Miserablemelodies.com a web page devoted to really bad music. There is a lot of Yoko Ono stuff. Pat Boone's made some contributions. The real gems are things like John Aschcroft singing "Let the Mighty Eagle Soar" (a song he apparently wrote) and anything William Shatner sings. posted by Michael | 9:00 PM
Sunday, March 17, 2002
Road raceI ran a 4-mile road race today. The race began in the parking lot of a shopping area. We went through the parking lots, then did a big square around the shopping center and a bit north of it, then back into the parking lot. We covered 4-miles of pavement.
Running road races isn't much fun for me. I don't really like running on pavement. The scenery isn't much. I don't like being in crowds.
But, running races is probably a decent way to get in some good training. Some good orienteers -- like Dan and Peter -- seem to do a lot of running races. It is a lot easier to run hard in a race than in training. Once you've entered a race, you feel committed. So even if you don't feel like it, you show up and put in an honest effort.
Races are also good ways to gauge how you're doing. A time doesn't mean much on an orienteering course (where the courses and terrain are different each time). But, races are relatively comparable. A road race gives you a good measure of your running ability.
Maybe I'll do a few more races this year. posted by Michael | 7:29 PM
Saturday, March 16, 2002
Why don't I do this more?Mean Gene, Snorkel and I went back to Weston Bend for some O' practice today. Most of our practice was re-running legs we'd run last weekend. We were testing different routes. It seems like a good way to practice. I wonder why I don't do this sort of training more often. posted by Michael | 6:35 PM
Another testThis is another test. Here is my training log. posted by Michael | 12:47 PM
Friday, March 15, 2002
5 CDs I listened to at work this weekI listened to a bunch of CDs at work this week. Sometimes when work is stressful I put on my headphones and listen to some music. Just having headphones on makes it feel like I'm a bit cut off from the stress. Here are five of the CDs I listened to this week:
U2. I'm not sure what the album is called, but the second track is "Stuck in a moment you can't get out of." Hearing that song reminds me of the Olympics. That particular song was played a couple of times a day at the Soldier Hollow cross-country ski venue.
Jakob Hellman. A blurb on the cover of the CD describes it as the best Swedish pop album of all time! I'm not sure if that is true (and I'm not sure if that is saying much), but the CD is very good. Hellman was popular when I was living in Stockholm. As far as I can tell, he released a CD in 1989 and hasn't released another one since. Too bad. I like his stuff. You can listen here. I like Vackert Vader, Vinten Dor, and Du Ar Allt Jag Vill Har.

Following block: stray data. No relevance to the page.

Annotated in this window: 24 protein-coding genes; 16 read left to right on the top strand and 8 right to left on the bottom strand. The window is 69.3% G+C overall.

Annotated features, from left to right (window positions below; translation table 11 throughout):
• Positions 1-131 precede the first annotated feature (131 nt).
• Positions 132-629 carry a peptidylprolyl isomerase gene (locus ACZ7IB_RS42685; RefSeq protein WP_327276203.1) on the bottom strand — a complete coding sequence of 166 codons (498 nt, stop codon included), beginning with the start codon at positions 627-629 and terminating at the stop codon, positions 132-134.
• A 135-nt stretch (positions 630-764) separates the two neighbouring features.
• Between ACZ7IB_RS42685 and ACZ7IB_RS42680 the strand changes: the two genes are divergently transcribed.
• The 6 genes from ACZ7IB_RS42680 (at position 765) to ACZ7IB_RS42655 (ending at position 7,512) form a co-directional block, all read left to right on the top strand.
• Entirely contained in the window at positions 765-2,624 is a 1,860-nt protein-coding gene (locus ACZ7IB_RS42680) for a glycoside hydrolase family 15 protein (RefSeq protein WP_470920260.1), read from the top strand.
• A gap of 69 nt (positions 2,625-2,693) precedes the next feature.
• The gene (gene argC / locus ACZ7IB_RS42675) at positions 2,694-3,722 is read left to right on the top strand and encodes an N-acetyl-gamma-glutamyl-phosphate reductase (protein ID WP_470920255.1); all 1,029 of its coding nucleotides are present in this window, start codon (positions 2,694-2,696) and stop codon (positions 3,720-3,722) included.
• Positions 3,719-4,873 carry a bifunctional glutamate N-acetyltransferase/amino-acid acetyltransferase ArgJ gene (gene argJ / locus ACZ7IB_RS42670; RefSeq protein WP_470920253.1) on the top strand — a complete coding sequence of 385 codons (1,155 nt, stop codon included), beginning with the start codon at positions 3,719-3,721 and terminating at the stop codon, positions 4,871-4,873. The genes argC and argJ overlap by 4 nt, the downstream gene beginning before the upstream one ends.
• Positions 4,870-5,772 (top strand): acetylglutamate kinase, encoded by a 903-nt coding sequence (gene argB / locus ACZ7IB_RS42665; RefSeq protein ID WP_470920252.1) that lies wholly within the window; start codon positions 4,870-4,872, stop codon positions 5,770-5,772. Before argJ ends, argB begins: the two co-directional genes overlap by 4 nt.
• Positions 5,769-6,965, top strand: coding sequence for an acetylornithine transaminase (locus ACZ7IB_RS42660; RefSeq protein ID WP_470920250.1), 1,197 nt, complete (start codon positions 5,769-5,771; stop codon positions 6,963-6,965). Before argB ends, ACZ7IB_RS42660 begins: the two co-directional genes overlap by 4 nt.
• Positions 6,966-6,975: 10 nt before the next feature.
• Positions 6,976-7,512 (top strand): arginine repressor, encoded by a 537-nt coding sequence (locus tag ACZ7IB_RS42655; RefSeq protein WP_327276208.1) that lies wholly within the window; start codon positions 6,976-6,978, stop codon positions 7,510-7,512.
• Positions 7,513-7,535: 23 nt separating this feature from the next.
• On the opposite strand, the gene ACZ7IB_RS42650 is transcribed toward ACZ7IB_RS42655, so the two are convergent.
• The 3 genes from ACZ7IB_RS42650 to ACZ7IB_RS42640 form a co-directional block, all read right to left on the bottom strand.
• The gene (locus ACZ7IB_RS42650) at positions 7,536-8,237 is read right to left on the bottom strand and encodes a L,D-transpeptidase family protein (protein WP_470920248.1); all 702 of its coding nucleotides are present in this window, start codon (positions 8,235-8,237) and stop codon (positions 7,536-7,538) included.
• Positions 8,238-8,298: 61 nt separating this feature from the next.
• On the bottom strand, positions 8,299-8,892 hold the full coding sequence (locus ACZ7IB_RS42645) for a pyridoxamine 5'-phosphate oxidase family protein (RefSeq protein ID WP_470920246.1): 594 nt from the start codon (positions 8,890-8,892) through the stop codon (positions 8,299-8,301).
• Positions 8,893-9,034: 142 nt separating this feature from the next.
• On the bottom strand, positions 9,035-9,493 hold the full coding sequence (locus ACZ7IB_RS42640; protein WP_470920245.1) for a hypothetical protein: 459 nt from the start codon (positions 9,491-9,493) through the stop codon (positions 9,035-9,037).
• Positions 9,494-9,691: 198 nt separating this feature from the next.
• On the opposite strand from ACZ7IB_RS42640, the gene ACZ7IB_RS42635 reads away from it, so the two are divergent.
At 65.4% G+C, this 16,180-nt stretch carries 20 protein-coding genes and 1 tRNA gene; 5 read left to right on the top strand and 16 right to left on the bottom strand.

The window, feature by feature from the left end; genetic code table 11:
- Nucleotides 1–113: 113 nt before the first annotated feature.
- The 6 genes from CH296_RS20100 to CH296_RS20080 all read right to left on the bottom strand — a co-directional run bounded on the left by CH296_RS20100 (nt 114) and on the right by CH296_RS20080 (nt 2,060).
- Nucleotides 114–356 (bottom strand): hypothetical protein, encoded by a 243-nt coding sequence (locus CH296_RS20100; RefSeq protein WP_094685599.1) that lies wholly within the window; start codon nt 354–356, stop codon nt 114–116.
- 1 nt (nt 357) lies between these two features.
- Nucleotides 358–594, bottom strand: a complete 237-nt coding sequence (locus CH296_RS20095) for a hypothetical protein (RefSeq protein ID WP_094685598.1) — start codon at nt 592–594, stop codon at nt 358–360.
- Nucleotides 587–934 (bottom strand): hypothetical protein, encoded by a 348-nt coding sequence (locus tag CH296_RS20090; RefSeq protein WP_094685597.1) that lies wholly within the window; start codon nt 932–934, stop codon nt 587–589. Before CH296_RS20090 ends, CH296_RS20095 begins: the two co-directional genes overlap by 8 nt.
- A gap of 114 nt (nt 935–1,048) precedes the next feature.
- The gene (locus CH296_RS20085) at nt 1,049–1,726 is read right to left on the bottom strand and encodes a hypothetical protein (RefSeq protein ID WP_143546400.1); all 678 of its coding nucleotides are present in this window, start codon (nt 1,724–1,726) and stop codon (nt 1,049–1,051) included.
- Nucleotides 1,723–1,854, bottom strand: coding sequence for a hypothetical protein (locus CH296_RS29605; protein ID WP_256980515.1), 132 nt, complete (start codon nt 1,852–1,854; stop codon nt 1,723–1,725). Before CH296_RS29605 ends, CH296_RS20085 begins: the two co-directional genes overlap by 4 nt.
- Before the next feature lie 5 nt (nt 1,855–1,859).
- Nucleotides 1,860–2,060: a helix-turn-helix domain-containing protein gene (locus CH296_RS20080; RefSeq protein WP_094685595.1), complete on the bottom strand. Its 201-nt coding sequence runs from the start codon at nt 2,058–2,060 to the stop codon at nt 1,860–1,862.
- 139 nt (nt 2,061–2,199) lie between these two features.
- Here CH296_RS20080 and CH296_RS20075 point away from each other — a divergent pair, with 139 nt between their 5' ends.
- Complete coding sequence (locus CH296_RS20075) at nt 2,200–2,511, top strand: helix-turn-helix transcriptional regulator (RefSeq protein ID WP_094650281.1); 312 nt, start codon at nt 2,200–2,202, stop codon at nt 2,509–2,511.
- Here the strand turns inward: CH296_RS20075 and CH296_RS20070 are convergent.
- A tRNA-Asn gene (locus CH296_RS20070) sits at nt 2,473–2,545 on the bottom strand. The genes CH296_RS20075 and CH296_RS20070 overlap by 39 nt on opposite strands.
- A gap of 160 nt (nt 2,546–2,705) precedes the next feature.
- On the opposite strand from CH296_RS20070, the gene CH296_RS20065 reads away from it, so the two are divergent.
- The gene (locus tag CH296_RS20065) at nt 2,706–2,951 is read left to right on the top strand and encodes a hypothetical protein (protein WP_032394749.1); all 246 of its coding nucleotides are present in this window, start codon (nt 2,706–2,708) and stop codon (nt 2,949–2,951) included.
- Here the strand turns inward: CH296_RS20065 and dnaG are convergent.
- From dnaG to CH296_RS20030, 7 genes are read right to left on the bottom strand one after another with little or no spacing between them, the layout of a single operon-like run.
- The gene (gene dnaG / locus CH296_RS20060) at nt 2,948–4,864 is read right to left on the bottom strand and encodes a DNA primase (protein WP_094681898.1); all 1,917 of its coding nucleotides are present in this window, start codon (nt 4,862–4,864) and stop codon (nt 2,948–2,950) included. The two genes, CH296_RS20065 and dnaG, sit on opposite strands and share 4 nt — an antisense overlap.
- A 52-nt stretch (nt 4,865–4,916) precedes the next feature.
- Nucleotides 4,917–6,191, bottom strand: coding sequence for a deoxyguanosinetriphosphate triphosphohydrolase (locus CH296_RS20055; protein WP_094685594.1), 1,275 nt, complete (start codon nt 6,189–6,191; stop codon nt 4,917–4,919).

Getz and Gilberto. This is a classic album. It is old (released in 1963). It is good. Here is a wierd quote about it I found on the internet:
"This music is like a pleasantly warm bath whose water is perfumed with essential oil, or like a mild summer night bathed in golden moonlight. The songs, all of them now classics in their own right, are filled with the joy of life, peace and harmony. What more can one possibly desire."
Everyone is familiar with the big hit from Getz and Gilberto -- The Girl From Ipanema.
Grandmaster Flash. I've got a "best of" CD with Grandmaster Flash and the Furious Five. Rollingstone.com describes them as "one of the best-known rap groups of the early '80s." Listening to the CD always reminds me of high school; listening to KJHK while developing film in the high school newspaper's darkroom.
I'm not sure if lyrics like, "dont' push me cause I'm close to the edge," are the best way to relax from stress on the job (from The Message).
X. X is another band I listened to when I was in high school and/or college. I guessed I'd describe X as pop with some punk roots. I'm not really sure. I like a lot of their stuff. Check out 4th of July, The Hungry Wolf, and I'll Stand Up For You to get a good sense of what X sounds like. posted by Michael | 7:41 PM
Getting old and orienteeringI spent some time today thinking about getting old and orienteering. The topic came up when I read the March 12 entry at mapsurfer.com.
After some thought, I suspect the biggest physical constraint for an orienteer is eyesight.
As you get older you slow down. I'm 38 and much slower and weaker than I was ten years ago. Some of that is from getting old. Most of it is from training less, working full time and eating too much. No question, most of us are going to slow down as we get older.
As I've gotten older, I've begun to have a bit of difficulty seeing fine detail on the map. I noticed it a few years ago when I did a training course at Harriman. I was approaching a control and couldn't distinguish between rocks, rocky ground, boulder groups and small cliffs. When I stopped, I noticed that if I held the map at just the right distance from my eyes, it came into focus.
These days, I've been running with a magnifier. It helps. It is much easier to read detail with the magnifier.
I don't (yet) need bifocals. But, I suspect the time is coming.
Having your eyes get weak is a much more difficult physical problem than just getting slower. As you get slower (older, out of shape or overwieght) you still orienteer the same. You just move slower. But when you can't read details that you used to be able to read, you've got to change the way you orienteer.
Adapting your techniques for weaker eyesight is an interesting challenge. Maybe some of my readers who have gone through it will have some tipes? If so, leave them in the comments. I'm interested to hear about peoples' experiences and suggestions posted by Michael | 1:36 PM
Wednesday, March 13, 2002
A testTest. posted by Michael | 8:26 PM